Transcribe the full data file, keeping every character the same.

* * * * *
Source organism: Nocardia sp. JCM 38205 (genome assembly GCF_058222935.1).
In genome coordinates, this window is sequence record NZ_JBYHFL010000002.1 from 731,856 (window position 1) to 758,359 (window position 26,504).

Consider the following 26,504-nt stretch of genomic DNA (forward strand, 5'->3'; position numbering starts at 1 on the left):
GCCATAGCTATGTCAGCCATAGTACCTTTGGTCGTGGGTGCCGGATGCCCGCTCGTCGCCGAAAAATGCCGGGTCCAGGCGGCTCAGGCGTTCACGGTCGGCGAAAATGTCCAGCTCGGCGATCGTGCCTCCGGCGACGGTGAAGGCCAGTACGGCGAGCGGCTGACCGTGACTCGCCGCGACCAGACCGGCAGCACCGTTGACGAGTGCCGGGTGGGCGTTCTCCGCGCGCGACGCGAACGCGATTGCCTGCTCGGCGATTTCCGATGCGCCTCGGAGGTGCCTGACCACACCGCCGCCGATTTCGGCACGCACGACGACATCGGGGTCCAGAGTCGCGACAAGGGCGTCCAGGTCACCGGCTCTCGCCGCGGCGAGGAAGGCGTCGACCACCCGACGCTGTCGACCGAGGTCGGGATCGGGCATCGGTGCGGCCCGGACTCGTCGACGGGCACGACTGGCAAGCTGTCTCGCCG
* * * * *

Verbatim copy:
Source organism: Nocardia sp. JCM 38205 (genome assembly GCF_058222935.1).
In genome coordinates, this window is sequence record NZ_JBYHFL010000002.1 from 731,856 (window position 1) to 758,359 (window position 26,504).

Consider the following 26,504-nt stretch of genomic DNA (forward strand, 5'->3'; position numbering starts at 1 on the left):
GCCATAGCTATGTCAGCCATAGTACCTTTGGTCGTGGGTGCCGGATGCCCGCTCGTCGCCGAAAAATGCCGGGTCCAGGCGGCTCAGGCGTTCACGGTCGGCGAAAATGTCCAGCTCGGCGATCGTGCCTCCGGCGACGGTGAAGGCCAGTACGGCGAGCGGCTGACCGTGACTCGCCGCGACCAGACCGGCAGCACCGTTGACGAGTGCCGGGTGGGCGTTCTCCGCGCGCGACGCGAACGCGATTGCCTGCTCGGCGATTTCCGATGCGCCTCGGAGGTGCCTGACCACACCGCCGCCGATTTCGGCACGCACGACGACATCGGGGTCCAGAGTCGCGACAAGGGCGTCCAGGTCACCGGCTCTCGCCGCGGCGAGGAAGGCGTCGACCACCCGACGCTGTCGACCGAGGTCGGGATCGGGCATCGGTGCGGCCCGGACTCGTCGACGGGCACGACTGGCAAGCTGTCTCGCCG